Fort Worth’s annual bowl game is switching title sponsors but maintaining its strong ties with a military theme.
Organizers announced Lockheed Martin, a leader in the defense industry, as title sponsor of the Armed Forces Bowl under a three-year agreement through the 2016 game. The first Lockheed Martin Armed Forces Bowl will be played in December at Amon G. Carter Stadium, with an exact date and time to be announced in April.
Financial terms of the new deal were not released Friday, and Lockheed Martin officials have an option to extend their stay as title sponsor beyond the initial three-year window.
The fit is a good one, said executive director Brant Ringler, for a bowl with a long history of honoring the armed forces community and inviting the service academies as participants.
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The Armed Forces Bowl, heading into its 12th season, is the lone postseason contest that has hosted all three academies, with Navy defeating Middle Tennessee State 24-6 in last year’s game.
“We are absolutely thrilled to have Lockheed Martin on board as the title sponsor of our event,” Ringler said. “Their deep commitment to the armed services is a perfect fit with everything our bowl stands for.”
Lockheed Martin, a global security and aerospace company that employs roughly 115,000 workers worldwide, replaces Bell Helicopter, the game’s title sponsor the past eight years. Although headquartered in Bethesda, Md., Lockheed Martin has strong ties to North Texas.
Lockheed Martin Aeronautics, headquartered in Fort Worth, employs roughly 12,500 in production and support of aircraft used by the U.S. and allied military services. Lockheed Martin Missiles and Fire Control, headquartered in Grand Prairie, manufactures missile defense systems, tactical missiles, militarized ground vehicles and other systems. It employs roughly 2,700 at its Grand Prairie location.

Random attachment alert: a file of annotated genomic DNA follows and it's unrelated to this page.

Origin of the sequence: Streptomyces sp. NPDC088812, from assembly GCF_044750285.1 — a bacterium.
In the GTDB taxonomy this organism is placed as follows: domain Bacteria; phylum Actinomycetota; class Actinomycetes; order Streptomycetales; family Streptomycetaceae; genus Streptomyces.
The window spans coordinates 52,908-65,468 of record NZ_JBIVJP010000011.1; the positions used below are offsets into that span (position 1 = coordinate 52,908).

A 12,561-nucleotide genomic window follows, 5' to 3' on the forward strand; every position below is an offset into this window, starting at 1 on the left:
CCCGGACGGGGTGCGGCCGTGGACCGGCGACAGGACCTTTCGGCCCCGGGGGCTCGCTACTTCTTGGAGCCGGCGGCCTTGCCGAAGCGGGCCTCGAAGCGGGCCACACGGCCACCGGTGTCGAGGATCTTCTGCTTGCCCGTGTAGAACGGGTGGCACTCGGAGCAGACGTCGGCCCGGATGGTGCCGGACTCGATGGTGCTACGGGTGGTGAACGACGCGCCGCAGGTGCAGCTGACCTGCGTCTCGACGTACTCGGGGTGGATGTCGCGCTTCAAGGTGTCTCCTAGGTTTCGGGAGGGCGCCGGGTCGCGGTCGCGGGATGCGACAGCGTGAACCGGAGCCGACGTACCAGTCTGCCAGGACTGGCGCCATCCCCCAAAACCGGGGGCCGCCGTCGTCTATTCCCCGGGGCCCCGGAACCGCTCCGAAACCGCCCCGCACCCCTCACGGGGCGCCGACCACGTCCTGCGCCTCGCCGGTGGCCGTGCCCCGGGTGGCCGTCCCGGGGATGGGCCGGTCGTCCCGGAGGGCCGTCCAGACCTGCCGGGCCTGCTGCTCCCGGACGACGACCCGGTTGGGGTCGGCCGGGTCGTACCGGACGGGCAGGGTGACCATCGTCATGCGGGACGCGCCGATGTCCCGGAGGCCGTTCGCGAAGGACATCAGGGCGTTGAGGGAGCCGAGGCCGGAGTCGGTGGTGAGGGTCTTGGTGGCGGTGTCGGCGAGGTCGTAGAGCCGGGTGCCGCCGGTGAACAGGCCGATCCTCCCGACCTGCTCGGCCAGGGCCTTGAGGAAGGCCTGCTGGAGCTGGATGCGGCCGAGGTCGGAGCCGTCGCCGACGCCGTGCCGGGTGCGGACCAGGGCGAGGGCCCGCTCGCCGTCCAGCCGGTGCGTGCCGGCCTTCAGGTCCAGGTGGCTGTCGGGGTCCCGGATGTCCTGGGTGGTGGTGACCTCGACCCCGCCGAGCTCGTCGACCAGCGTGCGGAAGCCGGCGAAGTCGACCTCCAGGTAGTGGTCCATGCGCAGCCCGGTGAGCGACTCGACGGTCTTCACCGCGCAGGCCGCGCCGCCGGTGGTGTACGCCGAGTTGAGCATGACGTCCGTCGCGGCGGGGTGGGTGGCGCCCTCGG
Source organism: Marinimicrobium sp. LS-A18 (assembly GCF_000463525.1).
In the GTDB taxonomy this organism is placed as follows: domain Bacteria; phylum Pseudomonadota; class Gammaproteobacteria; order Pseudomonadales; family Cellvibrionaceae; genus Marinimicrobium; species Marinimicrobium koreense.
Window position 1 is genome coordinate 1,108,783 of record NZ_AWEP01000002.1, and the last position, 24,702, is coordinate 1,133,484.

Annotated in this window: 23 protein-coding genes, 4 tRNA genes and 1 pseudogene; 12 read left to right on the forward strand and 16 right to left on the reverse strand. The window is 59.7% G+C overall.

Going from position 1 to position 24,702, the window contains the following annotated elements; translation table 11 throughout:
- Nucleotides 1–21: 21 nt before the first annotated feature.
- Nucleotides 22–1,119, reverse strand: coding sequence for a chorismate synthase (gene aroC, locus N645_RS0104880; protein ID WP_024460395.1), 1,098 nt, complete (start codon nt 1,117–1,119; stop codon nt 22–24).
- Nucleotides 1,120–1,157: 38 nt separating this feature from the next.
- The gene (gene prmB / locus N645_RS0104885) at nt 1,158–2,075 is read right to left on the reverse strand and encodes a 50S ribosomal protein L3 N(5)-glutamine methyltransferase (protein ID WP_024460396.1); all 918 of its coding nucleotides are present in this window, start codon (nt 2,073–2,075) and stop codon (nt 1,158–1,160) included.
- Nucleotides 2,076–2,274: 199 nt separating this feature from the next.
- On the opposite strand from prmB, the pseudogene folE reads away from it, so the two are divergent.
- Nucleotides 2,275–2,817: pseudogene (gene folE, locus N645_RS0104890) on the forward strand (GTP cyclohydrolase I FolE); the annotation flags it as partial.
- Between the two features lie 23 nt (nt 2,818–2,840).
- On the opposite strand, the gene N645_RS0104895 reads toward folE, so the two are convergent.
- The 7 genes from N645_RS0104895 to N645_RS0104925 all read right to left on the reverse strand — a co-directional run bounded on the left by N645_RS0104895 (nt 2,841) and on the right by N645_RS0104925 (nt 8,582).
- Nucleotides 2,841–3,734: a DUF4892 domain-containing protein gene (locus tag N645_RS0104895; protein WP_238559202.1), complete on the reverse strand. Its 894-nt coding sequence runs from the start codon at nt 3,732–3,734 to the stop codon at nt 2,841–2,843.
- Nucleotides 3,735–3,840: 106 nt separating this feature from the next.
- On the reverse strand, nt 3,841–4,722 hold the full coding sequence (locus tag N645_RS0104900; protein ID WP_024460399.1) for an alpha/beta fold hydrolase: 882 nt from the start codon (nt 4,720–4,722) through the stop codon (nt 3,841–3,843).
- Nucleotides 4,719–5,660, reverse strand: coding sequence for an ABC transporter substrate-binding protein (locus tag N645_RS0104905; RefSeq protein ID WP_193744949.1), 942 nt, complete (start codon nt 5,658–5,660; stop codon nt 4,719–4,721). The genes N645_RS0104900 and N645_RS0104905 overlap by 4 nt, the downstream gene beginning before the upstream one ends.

Ringler said Bell Helicopter, also a Fort Worth-based leader in the defense industry, will remain affiliated with the bowl in a lesser sponsorship role.
Fort Worth Mayor Betsy Price said she welcomes continuing the military theme in the city’s annual bowl game.
“Fort Worth has always been a military town and always will be a military town,” Price said. “We love our military families. For Lockheed to step up now and take over just means another another Fort Worth company realizes the value of doing this to support our men and women who are serving our country.”
Lockheed executives at Friday’s news conference characterized the move into the title sponsor’s role as an easy decision for the corporation.
In a statement, Lockheed Martin chairman, president and CEO Marillyn Hewson said officials were intrigued because the bowl “promotes recruiting for tomorrow’s armed forces, provides needed support for wounded warriors, and recognizes the selfless service of our veterans from every branch of service. These are missions that we believe are important and are proud to support.”
Existing agreements provide opportunities for Army, Navy and Air Force to return to Fort Worth in contests the next six seasons to face potential opponents from the Big 12 and Big Ten conferences. Army is locked into a berth in the 2014 and 2017 games as long as the Black Knights meet minimum bowl requirements in those seasons.
Air Force, a Mountain West member, will be in the mix to represent that league in the 2015 and 2019 games. Navy, which joins the American Athletic Conference for the 2015 season, is slated to play in the 2016 game (pending qualification) and could also return in 2018.